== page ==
Racing Techniques

There are a number of different techniques that drivers use while driving in a race. Racing is a game of inches and is won by inches and hundredths of a second. With speeds in excess of 220 miles an hour it is not hard to see that winners and losers are separated by very little. The cars ride very close to one another in today's racing circuits and an inch or two one way or the other could be disaster for one and victory for another.

There are drivers that actually run into one another at speeds of over 200 miles an hour, on purpose. Other techniques include drafting and of course on larger tracks hooking up with another driver and riding in tandem. These techniques have to be adjusted over time due to new aerodynamic adjustments that are made to cars and to because of the sheer power that is under the hood of these cars.


Trading Paint when Racing

Trading paint is becoming a common past time on the NASCAR circuit. It is driving so close to your opponent at close to 200mph that you actually scrap each other and trade paint with one another. The question raised here is why anyone would want to get that close to another driver and even bump another driver at such a high rate of speed. The answer is quite simple and that is that racing at the...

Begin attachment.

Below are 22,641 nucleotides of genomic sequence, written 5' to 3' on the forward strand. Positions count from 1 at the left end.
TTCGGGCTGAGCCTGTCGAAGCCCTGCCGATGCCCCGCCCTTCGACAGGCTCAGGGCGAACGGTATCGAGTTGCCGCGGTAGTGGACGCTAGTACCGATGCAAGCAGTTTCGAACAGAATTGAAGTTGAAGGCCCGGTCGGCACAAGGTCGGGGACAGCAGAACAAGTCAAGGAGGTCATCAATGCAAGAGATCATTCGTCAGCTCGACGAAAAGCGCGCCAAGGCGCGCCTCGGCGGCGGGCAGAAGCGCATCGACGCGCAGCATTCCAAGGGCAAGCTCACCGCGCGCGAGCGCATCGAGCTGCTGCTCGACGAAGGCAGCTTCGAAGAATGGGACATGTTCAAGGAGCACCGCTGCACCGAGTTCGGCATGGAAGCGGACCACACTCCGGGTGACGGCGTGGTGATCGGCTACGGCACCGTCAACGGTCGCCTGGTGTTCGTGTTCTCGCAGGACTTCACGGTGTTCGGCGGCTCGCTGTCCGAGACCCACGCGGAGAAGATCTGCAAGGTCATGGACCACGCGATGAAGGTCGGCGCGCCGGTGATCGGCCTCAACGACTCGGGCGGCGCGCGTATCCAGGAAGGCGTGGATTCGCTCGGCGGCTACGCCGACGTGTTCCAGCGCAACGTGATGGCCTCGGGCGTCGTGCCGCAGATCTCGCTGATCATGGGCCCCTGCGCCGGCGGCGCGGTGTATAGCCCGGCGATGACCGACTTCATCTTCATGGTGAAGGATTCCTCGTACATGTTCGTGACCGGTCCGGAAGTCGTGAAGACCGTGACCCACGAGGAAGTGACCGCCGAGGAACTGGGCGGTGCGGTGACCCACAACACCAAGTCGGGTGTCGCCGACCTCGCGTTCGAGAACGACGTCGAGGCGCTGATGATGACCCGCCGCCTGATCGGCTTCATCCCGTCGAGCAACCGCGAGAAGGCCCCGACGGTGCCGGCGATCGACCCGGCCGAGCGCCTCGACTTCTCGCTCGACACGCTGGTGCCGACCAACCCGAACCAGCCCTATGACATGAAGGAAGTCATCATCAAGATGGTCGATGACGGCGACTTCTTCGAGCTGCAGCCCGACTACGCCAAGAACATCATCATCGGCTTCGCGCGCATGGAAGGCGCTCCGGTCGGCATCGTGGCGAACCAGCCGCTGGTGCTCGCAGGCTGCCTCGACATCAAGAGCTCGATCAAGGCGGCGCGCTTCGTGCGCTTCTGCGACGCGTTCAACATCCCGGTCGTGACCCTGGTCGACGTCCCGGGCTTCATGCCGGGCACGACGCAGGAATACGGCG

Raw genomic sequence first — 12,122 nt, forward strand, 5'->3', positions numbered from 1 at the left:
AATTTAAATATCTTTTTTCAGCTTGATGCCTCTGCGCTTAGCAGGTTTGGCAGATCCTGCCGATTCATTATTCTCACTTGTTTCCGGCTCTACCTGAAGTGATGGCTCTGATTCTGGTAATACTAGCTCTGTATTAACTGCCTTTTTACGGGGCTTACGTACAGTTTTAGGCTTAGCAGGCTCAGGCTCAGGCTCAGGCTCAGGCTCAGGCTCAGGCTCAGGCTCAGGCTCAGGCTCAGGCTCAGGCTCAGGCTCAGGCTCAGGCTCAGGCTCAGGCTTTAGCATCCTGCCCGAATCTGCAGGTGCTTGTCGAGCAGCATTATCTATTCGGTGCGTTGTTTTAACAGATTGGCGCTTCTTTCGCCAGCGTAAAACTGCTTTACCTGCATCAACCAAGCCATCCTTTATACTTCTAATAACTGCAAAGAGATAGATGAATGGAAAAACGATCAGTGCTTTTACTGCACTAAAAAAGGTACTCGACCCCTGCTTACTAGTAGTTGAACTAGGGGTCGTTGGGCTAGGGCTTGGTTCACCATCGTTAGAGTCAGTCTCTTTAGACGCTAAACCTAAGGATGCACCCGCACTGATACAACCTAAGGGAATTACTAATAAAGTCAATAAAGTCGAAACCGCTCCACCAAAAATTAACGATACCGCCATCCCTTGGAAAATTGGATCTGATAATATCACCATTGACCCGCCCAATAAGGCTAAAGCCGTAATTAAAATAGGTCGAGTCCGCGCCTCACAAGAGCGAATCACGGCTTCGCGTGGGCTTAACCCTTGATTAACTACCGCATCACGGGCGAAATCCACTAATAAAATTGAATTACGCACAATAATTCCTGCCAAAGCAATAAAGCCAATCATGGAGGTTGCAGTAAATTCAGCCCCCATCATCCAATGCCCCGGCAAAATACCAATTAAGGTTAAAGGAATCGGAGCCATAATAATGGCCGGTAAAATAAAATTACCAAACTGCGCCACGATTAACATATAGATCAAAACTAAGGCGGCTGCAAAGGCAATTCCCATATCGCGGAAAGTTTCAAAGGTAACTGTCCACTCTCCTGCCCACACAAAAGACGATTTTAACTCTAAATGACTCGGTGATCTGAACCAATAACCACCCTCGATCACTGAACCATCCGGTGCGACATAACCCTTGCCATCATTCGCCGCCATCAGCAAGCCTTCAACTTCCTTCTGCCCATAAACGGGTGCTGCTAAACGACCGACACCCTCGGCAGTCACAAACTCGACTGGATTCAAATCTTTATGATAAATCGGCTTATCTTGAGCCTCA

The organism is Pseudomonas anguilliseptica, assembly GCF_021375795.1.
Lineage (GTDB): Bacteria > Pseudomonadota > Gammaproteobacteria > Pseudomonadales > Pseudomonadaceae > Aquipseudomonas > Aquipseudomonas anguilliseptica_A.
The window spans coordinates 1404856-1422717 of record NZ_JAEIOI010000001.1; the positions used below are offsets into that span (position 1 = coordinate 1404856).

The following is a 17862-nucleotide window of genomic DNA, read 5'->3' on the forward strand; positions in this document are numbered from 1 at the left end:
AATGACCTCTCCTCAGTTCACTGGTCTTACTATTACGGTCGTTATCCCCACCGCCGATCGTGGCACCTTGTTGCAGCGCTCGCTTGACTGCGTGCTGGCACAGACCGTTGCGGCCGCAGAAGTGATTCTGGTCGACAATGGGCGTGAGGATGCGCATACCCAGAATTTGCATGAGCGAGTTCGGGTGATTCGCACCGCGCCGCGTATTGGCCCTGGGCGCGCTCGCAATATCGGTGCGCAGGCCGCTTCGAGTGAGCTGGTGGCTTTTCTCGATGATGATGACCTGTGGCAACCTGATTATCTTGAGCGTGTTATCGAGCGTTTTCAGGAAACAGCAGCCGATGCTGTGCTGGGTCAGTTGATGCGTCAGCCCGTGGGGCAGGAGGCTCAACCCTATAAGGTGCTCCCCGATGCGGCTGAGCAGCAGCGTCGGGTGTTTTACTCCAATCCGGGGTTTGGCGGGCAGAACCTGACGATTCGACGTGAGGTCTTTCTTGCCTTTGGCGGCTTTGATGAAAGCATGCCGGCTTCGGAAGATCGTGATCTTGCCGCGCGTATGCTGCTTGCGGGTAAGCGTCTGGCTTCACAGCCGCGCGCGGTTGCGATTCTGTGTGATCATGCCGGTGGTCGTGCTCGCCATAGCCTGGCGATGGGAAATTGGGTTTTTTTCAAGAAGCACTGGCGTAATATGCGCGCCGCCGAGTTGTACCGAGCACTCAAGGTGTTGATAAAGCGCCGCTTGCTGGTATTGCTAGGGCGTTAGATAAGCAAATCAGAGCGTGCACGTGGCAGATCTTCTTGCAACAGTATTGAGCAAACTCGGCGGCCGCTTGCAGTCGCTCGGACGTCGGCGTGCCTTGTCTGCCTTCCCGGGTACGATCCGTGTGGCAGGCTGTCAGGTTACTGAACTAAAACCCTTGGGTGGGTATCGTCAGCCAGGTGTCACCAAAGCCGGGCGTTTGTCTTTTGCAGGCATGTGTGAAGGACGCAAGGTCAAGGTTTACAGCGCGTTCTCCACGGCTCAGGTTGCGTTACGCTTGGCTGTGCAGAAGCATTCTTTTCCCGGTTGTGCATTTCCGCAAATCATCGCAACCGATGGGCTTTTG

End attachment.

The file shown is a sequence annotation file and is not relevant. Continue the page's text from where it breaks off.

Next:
Drafting in Racing

Drafting like many other techniques in racing was learned by accident and by a racer named Junior Johnson. He noticed that anytime he would get behind another car his car would actually go faster. He suspected this was due to the lead car breaking the air resistance and the slipstream would go over the top of the first car as well as his car. The technique he figured out helped him to win the 19...


Bump and Run when Racing

There are a number of things that drivers can do to overtake the driver in front of them and one such move is the bump and run. The bump and run is nothing more that bumping into the car in front of you and while they take the time to get their thoughts straightened out and slow down a bit, you can drive right past them. The act of doing this is still quite controversial on the NASCAR circuit wh...


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